Hofmeyr added, “For me, opera is about the inner reality which is portrayed through the voice. The important thing is that the voice should be the right voice.”
Silver said the role of Baartman had been double cast.
“We had two things in mind. One had to be the vocal ability and in the role of Sara [the lead singer] is on stage most of the evening. It requires enormous stamina and a wealth of experience to do that.”
Hofmeyr also chose to musically reference all the cultures and languages Baartman would have encountered during her life: the Khoekhoe, Nguni, Dutch, English and French.
“For me, every language we speak and every type of music we make represents a different way of engaging with the world,” said Hofmeyr. “I have tried therefore to incorporate elements of all of these into this portrait of Sara’s complex interaction with her diverse circumstances.”
Choosing the name
That the opera has been named Sara Baartman and not Sarah Baartman (as appears on the Memorial Hall on upper campus) took some deliberation, said Hofmeyr.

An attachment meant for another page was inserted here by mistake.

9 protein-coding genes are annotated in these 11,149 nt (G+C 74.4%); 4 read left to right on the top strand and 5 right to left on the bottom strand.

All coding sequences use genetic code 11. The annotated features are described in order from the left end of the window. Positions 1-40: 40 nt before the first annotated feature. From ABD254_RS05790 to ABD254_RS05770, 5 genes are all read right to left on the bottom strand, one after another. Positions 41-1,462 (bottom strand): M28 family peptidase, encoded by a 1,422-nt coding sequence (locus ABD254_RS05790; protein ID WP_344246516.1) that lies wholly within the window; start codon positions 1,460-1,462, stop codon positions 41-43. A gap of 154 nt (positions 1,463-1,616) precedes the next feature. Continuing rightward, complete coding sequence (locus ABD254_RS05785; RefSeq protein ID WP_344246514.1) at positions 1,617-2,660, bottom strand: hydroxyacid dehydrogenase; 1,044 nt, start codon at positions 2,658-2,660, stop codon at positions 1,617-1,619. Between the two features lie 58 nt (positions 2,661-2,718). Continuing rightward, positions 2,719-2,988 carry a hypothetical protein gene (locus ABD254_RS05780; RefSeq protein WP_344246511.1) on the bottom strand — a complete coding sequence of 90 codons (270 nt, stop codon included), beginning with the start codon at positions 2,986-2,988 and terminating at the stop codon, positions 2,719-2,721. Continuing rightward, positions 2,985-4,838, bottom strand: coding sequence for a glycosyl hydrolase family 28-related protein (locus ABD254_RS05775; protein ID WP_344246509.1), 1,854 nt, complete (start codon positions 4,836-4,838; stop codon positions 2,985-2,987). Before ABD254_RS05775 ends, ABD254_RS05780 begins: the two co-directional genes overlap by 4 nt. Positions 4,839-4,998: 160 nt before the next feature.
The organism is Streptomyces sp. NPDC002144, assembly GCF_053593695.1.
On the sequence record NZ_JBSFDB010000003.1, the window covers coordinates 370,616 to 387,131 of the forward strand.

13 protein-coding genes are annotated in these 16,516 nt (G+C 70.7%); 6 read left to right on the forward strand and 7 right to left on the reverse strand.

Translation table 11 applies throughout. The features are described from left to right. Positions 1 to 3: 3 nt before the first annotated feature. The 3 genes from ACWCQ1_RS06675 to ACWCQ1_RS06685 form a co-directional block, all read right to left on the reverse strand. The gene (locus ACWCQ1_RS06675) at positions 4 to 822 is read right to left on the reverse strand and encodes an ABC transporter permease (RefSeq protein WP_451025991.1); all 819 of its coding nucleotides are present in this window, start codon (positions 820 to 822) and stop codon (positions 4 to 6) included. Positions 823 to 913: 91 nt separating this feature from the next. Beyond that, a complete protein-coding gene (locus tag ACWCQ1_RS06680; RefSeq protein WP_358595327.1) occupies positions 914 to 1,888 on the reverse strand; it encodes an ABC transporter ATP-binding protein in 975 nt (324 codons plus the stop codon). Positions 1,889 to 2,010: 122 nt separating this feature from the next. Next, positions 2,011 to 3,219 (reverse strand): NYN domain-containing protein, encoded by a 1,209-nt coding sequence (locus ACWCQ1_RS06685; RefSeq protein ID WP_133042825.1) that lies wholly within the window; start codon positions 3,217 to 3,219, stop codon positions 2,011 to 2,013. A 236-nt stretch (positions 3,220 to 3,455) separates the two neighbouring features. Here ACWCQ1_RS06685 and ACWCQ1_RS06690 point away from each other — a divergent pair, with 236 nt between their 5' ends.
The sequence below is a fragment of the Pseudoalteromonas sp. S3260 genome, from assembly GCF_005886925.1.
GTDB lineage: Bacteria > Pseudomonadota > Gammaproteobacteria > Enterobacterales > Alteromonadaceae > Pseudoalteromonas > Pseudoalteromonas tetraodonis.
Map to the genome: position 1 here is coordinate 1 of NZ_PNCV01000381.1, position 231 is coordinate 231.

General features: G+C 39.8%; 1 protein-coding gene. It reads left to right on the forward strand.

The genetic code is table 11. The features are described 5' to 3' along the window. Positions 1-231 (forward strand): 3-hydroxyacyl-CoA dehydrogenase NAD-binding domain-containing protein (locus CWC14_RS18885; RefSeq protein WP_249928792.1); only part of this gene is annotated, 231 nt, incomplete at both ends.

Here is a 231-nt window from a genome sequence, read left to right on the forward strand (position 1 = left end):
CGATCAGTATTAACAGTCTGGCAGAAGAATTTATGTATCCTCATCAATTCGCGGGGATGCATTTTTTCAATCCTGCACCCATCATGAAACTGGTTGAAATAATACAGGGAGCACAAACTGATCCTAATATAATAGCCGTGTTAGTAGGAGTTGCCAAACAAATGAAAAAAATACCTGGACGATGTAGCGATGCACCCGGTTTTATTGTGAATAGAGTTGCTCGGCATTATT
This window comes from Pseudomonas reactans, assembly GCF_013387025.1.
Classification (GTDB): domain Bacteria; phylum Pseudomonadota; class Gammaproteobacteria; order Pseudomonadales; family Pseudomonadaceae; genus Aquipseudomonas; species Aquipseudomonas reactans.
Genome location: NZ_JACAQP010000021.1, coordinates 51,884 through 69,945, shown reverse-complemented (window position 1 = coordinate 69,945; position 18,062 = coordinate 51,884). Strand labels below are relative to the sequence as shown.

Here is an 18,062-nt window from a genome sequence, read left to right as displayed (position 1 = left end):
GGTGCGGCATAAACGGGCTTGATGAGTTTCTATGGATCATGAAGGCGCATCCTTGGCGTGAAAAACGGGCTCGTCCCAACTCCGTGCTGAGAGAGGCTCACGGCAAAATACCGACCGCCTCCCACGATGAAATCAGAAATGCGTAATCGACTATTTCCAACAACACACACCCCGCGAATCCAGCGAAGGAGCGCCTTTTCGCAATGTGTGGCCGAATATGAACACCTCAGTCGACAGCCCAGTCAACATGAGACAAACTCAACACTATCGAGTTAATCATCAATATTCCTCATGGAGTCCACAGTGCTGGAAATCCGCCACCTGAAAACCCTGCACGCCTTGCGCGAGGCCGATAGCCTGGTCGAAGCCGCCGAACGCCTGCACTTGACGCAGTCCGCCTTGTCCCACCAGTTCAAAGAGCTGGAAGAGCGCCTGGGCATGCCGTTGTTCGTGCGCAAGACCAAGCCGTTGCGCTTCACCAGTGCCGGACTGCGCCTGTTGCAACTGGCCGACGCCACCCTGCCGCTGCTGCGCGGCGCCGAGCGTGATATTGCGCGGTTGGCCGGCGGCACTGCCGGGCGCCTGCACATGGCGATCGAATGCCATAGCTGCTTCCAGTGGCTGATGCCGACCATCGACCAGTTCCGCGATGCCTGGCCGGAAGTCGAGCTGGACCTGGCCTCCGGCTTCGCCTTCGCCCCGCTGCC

“So much has been invested in her as an icon that I didn’t want to tread on any toes.”
“I probably grappled with that issue the most because the original opera was named Saartjie. And this opera was initially called Saartjie Baartman. But it was brought to my attention by Zenobia that although many people, even in the Khoi-San community, are happy with the name Saartjie, others are not, as they consider it derogatory.”
Hofmeyr chose “Sara” rather than “Sarah” as the latter spelling seems only to be associated with her fairly brief sojourn in England, where her name was recorded as “Sarah Bartmann”.
“The misspelling of her surname makes it unlikely that the traditional English spelling of her first name can be taken as a true expression of her preference in this regard,” he said.
“Throughout her life, she was known as Saartjie … So, although we’ve changed it to ‘Sara’ in the title as a sign of respect, I think that in the historical context of the operatic dialogue, the former is more appropriate. Her full name is used only once, when the abolitionist Macaulay, representing the voice of officialdom, asks ‘Are you Sara Baartman?’”
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September is a month during which South Africa celebrates its diversity of cultures, traditions and heritage. At the University of Cape Town (UCT), we celebrated heritage month through art, music, dance and seminars on history and culture as various departments, faculties and student bodies showcased their commitment to transformation and inclusivity, which form part of UCT’s Vision 2030 strategy.